Creative people are often stereotyped as disorganized, harried, and discombobulated. I wish that I could defy the stereotype, but unfortunately, I elevate it. I don’t like to be surrounded by chaos, and I actually love when everything is clean and peaceful and beautiful. I’m visual and I care about aesthetics. I’m just not kind to my future self, and things can get out of control quickly. And within just a day or so, even putting the clothes away is no longer a one-basket job, but now a three-basket job and I begin to feel overwhelmed. 

At home, I can get away with this. It’s not like we live in a pigsty; it’s just not as organized and tidy as I’d like, and it’s my own fault. But translate this character flaw to work and it’s an entirely different matter. Clients depend on me. Organization of proofs, time-frames, delivery dates, checklists… these things are crucial to timely deliveries and happy customers. Organization is actually critical for business success.

This past year at the studio, we’ve implemented a few wonderful tools that help us all stay more organized and on-track together as a team. We’re working on a Training Manual. We’ve started using Adobe Sign for all proof approval contracts. We’re trying to clean up our Dropbox. But my favorite is Basecamp, a project management online software. While each project used to feel like herding cats, now the entire project scope from start to finished is filled with checklists, due dates, people held accountable, job tracking, and even file organization. It really has been a game-changer for our entire staff. So, I’m growing. Baby steps.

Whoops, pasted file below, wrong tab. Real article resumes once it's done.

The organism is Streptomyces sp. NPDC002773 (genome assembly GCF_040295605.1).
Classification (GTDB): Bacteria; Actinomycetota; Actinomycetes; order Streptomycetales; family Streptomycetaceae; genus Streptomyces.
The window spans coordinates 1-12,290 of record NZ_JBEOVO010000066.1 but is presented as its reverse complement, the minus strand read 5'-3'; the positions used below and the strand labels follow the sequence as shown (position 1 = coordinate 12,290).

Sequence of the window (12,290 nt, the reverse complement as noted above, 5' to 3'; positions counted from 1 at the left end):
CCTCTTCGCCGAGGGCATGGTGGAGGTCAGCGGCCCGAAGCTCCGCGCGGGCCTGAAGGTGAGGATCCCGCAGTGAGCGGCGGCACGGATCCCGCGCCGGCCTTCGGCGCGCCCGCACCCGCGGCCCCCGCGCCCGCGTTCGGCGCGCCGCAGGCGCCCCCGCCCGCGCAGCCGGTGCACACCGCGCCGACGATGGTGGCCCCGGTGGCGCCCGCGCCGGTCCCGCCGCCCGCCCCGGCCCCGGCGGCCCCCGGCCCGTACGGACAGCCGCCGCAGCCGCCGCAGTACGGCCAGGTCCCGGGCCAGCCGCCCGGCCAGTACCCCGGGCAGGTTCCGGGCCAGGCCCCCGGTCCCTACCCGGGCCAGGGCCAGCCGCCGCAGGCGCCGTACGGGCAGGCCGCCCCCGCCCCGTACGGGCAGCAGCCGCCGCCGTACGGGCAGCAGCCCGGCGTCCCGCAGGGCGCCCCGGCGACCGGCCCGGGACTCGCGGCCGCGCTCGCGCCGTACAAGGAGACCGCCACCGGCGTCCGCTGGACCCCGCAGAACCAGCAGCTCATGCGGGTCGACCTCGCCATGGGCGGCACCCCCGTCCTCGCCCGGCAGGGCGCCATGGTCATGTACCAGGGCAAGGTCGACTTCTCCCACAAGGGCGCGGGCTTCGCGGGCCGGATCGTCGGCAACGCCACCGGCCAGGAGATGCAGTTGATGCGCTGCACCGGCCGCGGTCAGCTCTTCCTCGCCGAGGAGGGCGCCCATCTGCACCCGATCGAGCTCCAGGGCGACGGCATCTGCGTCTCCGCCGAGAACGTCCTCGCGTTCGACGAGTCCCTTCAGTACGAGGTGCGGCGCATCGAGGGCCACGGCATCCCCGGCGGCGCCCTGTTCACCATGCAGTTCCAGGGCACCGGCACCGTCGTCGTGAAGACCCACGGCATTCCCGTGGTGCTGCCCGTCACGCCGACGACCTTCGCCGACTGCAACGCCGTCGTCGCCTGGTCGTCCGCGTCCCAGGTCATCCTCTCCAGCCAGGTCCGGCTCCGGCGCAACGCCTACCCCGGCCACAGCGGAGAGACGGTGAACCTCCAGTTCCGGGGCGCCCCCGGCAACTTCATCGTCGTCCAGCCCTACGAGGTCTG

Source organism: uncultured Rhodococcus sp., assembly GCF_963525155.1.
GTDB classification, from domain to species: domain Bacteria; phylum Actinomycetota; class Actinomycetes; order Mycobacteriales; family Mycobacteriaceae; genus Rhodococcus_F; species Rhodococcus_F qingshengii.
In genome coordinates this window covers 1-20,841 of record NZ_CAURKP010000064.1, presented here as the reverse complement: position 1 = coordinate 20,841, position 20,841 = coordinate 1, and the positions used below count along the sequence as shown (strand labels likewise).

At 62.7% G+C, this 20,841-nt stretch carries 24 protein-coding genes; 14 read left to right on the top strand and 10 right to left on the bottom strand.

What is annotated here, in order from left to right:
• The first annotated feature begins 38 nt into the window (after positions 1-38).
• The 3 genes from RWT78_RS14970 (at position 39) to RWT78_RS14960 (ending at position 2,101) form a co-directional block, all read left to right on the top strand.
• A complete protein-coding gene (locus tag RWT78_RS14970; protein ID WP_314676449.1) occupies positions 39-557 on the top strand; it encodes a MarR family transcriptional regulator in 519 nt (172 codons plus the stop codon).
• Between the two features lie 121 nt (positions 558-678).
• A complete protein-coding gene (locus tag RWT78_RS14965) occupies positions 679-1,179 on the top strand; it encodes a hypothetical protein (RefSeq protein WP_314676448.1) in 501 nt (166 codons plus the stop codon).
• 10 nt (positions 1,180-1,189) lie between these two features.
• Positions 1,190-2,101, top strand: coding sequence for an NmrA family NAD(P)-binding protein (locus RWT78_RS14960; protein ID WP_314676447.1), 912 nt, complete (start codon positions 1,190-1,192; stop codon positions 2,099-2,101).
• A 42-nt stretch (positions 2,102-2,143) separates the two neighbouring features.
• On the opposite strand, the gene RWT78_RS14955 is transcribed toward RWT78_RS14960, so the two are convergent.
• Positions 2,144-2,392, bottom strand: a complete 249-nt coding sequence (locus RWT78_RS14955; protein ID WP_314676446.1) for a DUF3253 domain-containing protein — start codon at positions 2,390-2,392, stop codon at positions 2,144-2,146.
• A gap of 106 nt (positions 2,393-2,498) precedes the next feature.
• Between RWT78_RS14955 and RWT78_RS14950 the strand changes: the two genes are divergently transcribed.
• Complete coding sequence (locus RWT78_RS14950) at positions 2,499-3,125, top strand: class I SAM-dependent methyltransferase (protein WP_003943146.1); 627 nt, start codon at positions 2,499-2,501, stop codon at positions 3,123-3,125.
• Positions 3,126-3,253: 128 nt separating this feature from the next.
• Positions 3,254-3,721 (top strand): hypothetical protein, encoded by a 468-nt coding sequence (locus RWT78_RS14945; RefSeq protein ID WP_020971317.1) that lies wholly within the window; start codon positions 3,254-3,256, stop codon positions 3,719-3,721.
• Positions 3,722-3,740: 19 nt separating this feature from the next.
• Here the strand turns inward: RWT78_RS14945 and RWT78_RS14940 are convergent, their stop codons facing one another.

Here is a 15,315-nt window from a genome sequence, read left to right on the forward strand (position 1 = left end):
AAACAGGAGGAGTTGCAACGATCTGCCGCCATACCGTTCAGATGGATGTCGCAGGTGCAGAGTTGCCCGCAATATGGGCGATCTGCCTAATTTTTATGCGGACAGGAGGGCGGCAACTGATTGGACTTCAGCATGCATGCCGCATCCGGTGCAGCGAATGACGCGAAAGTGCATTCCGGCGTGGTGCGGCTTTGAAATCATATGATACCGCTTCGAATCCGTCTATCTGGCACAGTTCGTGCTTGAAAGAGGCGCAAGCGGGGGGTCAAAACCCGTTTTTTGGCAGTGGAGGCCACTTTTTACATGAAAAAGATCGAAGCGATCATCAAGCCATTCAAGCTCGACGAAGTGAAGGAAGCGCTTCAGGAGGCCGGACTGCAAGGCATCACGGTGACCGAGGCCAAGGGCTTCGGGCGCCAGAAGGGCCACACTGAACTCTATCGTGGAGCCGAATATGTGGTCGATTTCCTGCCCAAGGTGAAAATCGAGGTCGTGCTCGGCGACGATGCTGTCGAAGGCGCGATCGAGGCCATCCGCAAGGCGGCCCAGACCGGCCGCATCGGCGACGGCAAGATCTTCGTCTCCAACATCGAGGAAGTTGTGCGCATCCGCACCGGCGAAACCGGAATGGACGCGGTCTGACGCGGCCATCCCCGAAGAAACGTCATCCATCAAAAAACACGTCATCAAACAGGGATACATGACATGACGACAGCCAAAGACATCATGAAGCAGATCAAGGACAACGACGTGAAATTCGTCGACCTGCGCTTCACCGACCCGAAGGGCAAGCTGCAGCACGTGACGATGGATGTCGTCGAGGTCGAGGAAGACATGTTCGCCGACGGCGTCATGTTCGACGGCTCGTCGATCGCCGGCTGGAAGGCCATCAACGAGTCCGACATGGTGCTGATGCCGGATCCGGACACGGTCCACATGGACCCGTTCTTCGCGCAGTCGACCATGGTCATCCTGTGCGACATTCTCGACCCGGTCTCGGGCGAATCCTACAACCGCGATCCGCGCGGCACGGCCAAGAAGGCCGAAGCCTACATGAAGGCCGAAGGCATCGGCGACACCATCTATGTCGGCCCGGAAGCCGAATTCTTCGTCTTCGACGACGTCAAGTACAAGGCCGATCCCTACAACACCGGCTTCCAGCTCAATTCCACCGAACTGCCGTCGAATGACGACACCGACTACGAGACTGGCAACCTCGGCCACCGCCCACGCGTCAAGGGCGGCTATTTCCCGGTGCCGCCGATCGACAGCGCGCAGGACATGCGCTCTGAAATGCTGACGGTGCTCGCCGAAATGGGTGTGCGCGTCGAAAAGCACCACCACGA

We’re getting ready to move our studio again, sort of quickly.  As I look around my desk area and bookshelves, I’m already starting to feel the dread. The temptation for me is always going to take the easy, kind-to-present-self way: literally throw everything into one big box, label it, “Sarah’s desk” and tape it up. Out of sight, out of mind! But how will my future self feel later this summer when she’s trying to get her new studio set up and she’s opening up disorganized piles of junk thrown into boxes any old way? I’ll tell you: Future Sarah is gonna be overwhelmed and stressed and she’s gonna cry a lot. I don’t want that for her. 

Instead, I’m planning to actually make decisions as I go: do I really need this book of paper samples from 2004?  No? Then it doesn’t come with me.  Hopefully, when all of our construction and build-out is finished later this summer, Future Sarah will open up a few clearly labeled, simply organized boxes and get her desk set up with a smile on her face. 

 

Xoxo,

Sarah